Michel Barnier, Internal Market and Services Commissioner, emphasised in his opening comments on 2 May that the EU is committed to a “faithful, complete and prompt” adoption of the Basel III regime. However he also reiterated that certain European specificities would need to be addressed, given that the regime would be applied to all of the EU’s 8,300 or some banks, arguing that this did not go against the Basel regime overall. Some ministers are worried about the nature of some of these specificities. For example, George Osborne, the UK Chancellor, is concerned about the requirements for bancassurers, seeing the possibility for banks to include holdings in insurance companies (in the same group) in own funds as watering down the regime overall.
The other key issue relates to the flexibility to be awarded to individual countries to increase capital requirements in face of emerging national or cross-border systemic risks. Ministers generally understood the need for countries whose banking industry constitutes a large proportion or multiple of GDP to have such a facility – a concept supported by the Basel Committee, the International Monetary Fund, the FSB and the European Systemic Risk Board in recent months. However, questions remain about the level of additional capital that can be applied by national regulators without consultation with the European Banking Authority or other national regulators, because a crucial issue is the potential knock-on effect cross-border, and the relative power of home and host country regulators in determining additional capital requirements.
Further clarity on these issues will be forthcoming soon but the debate will continue. The Danish Presidency is committed to achieving political agreement on the CRD IV package before the end of its term on 30 June 2012, so we should have a much clearer picture of the way forward in a matter of weeks.
Fundamental changes to trading capital rules
Trading desks at major European banks could be required to hold more capital against the risk of market losses, according to proposals issued by the Basel Committee on 3 May 2012. These proposals will supplement the Basel III regime, and address issues not fully dealt with in Basel 2.5.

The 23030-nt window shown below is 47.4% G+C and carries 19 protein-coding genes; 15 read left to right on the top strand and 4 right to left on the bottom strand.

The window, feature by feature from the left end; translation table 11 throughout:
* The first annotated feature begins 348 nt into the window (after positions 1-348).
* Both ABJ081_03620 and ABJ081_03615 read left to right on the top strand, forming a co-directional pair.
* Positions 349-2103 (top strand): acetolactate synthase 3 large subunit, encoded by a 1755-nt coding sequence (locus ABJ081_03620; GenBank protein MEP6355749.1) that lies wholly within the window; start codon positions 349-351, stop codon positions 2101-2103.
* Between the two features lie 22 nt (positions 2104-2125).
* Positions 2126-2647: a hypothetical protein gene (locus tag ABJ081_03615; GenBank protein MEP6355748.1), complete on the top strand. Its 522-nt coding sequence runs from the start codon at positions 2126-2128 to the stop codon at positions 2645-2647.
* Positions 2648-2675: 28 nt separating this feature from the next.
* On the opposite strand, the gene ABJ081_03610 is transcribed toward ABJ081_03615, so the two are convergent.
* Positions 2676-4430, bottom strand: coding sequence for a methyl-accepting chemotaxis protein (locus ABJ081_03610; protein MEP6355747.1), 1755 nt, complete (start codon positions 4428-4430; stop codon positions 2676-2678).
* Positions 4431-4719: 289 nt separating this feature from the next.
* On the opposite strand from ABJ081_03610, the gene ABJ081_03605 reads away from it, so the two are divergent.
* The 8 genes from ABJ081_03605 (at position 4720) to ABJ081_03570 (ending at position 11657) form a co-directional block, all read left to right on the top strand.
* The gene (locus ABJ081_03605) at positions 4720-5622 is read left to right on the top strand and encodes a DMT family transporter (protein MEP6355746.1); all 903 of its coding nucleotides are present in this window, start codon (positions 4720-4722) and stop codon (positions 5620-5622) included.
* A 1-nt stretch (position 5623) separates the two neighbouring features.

The Basel Committee wants banks to hold more and better capital against their trading book and to make it harder for them to switch capital between their balance sheets and trading books. While not going as far as the Volcker rule ―which bans proprietary trading ― the provisions will restrict trading and reduce profitability. European banks may have been hoping to gain some competitive advantage over their U.S. peers who must implement the Volcker rule; however, any anticipated gains are likely to be eroded if these proposals are implemented.
The consultation sets out a revised market risk framework and proposes a number of specific measures to improve trading book capital requirements. These proposals reflect the Committee's increased focus on achieving a regulatory framework that can be implemented consistently by supervisors and which achieves comparable levels of capital across jurisdictions.
Key elements of the proposals include:
- A more objective boundary between the trading book and the banking book that materially reduces the scope and incentives for regulatory arbitrage - feedback is sought on two alternative approaches
- Moving from value-at-risk to expected shortfall, as a measure that better captures “tail risk”
- Calibrating the revised framework in both the standardised and internal models-based approaches to a period of significant financial stress, consistent with the stressed value-at-risk approach adopted in Basel 2.5
- Comprehensively incorporating the risk of market illiquidity, again consistent with the direction taken in Basel 2.5
- Measures to reduce model risk in the internal models-based approach, including a more granular process for approving models and constraints on diversification
- A revised standardised approach that is intended to be more risk-sensitive and act as a credible fallback to internal models.
The Basel Committee envisages a long phase-in period to implement these rules, reflecting the degree of change to business models which will be required. Firms have until Friday 7 September 2012 to gather their thoughts and make their voice heard to the Committee on this important issue.